In 2017, UW Medicine cardiologists performed a procedure that involved a first-ever attempt of a novel catheter-based technique.
Cardiologist wants to transform risk-averse peers
Potential mistakes should be learning opportunities instead of reasons to avoid complex cases.
Every time a commercial pilot encounters a complication, the airline does a root-cause analysis and shares the findings immediately. The investigation focuses not on blame, but on the problem and the appropriate in-the-moment response. Pilots welcome this process because it keeps their skills sharp and because lives are at stake.
No such feedback-improvement loop exists for interventional cardiologists, though stakes are similarly high, says Dr. William Lombardi, clinical associate professor of medicine. Interventional cardiologists perform diagnostic and treatment procedures on the heart and vascular system.
Fear of potential complications during procedures, he said, often results in decisions not to approach complex patient conditions. It’d be akin to pilots choosing to fly only when skies are a calm blue.
“My father was a commercial airline pilot and a flight instructor,” said Lombardi, a UW Medicine interventional cardiologist. “I’m trying to bring lessons from the airline industry into our industry.”
To that end, UW Medicine cardiologists are hosting a symposium Aug. 10-11 in Seattle. It will cover managing complications, and taking lessons from them. Lombardi is the event chair.
Dr. William Lombardi is a UW Medicine interventional cardiologist.
Cardiologists’ fear of complications stems in part from legal liability, but also from a larger cultural shift that has made self-preservation and finger-pointing a reflexive response in the wake of a medical mistake. That response has given rise to a twisted logic by which doctors simply avoid providing treatment in higher-risk cases, he said.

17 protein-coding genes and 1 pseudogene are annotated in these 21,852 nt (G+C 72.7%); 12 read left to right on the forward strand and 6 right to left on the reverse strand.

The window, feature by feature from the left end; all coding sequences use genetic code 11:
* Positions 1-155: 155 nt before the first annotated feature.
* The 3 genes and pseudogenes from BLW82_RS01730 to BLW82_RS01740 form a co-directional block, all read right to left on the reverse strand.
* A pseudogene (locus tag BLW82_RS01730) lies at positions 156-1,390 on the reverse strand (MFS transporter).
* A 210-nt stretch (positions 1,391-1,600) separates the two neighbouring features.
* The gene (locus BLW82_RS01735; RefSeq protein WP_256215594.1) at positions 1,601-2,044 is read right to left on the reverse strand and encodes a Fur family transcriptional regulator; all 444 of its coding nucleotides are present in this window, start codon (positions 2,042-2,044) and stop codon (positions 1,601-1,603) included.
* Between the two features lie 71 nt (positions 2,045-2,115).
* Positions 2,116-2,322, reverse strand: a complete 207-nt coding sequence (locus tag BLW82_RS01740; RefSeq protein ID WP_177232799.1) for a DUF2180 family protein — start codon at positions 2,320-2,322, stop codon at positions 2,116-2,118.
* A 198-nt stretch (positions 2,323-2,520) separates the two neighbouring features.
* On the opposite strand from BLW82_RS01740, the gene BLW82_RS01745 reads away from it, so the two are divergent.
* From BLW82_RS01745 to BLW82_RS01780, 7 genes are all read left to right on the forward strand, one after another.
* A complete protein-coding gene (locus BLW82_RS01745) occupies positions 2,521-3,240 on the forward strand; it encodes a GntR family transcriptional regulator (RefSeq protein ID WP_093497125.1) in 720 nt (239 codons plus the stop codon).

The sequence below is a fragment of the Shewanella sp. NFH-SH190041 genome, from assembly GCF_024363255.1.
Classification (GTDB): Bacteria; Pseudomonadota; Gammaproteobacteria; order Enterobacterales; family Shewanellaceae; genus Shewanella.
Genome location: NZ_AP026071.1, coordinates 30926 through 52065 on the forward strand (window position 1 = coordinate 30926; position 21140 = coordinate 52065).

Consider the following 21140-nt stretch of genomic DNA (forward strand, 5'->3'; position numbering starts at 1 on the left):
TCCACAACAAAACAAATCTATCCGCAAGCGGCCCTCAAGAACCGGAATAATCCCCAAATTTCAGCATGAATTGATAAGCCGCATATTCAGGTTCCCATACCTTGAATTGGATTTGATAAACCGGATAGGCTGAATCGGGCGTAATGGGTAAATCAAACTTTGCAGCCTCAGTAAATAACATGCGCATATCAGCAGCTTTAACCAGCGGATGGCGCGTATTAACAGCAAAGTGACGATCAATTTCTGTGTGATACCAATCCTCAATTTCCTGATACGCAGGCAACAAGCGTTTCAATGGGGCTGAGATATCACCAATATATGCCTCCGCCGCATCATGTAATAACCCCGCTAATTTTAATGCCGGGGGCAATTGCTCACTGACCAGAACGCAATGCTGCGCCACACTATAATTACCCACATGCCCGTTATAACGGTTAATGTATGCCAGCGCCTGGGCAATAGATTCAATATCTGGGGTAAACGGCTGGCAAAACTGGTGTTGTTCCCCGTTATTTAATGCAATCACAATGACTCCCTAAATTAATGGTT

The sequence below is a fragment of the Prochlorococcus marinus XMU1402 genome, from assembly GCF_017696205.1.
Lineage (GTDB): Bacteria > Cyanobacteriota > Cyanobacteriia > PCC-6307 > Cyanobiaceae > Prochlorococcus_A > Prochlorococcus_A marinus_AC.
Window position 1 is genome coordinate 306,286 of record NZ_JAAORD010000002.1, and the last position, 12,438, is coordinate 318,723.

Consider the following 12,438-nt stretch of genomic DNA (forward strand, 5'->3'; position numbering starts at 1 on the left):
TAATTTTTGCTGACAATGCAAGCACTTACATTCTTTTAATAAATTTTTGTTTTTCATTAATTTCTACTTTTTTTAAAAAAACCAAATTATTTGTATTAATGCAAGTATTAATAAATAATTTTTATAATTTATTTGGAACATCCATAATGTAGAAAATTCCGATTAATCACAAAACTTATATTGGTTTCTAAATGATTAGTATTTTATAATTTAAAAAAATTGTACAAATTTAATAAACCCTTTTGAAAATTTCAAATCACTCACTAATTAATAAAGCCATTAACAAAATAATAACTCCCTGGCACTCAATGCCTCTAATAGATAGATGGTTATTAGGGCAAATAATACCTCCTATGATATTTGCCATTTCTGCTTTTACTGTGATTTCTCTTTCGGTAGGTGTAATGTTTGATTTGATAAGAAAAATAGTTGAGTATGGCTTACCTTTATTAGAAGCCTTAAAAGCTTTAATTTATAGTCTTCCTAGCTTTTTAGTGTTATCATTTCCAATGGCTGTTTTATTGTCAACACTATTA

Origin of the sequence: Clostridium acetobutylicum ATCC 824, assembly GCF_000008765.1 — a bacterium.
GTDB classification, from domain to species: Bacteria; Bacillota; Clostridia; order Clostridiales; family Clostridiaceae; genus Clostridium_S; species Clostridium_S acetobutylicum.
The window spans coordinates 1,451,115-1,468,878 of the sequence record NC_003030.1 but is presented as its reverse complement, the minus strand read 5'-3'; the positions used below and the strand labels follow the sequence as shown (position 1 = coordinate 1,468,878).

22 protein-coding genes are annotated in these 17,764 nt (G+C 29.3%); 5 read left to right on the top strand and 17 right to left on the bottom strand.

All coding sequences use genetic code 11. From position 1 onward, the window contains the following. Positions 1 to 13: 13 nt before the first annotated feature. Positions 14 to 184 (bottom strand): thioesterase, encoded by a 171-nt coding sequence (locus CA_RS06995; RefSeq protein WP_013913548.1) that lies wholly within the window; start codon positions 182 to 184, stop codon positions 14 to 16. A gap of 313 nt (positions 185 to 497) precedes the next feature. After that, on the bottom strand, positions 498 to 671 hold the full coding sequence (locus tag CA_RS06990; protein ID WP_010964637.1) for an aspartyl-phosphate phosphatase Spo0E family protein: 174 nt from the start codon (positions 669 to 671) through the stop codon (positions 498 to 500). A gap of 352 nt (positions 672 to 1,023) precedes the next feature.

It’s a self-perpetuating loop: Lack of experience with complex cases fuels doctors’ fear, which results in fewer of the most potentially beneficial cases being done. Most cardiologists’ experience with complications is limited to their own cases, Lombardi said, “which isn’t enough to learn from if you mostly take cases that look easy and straightforward.”
Lombardi directs Complex Coronary Artery Disease Therapies for UW Medicine. He said he feels lucky to work in a practice in which cardiologists are encouraged to try new approaches to treat complex cases, many of which are referrals from practices whose posture is to be more selective.
Lombardi is an expert in treating chronic blockages of coronary arteries, the vessels that supply blood to the heart muscle. He gets patients referred from all over the United States. He achieved that stature by challenging procedural conventions and facing risks.
“I had to break the rules, and most people wouldn’t do that,” he said. “It’s one of the unique things about being here: Our team embraces new technology, new techniques, pushing the boundaries and working cooperatively to come up with solutions – knowing there are potential negative consequences. As long as we’re all thinking about it and critically learning from it, we think it makes sense.”
source: University of Washington – School of Medicine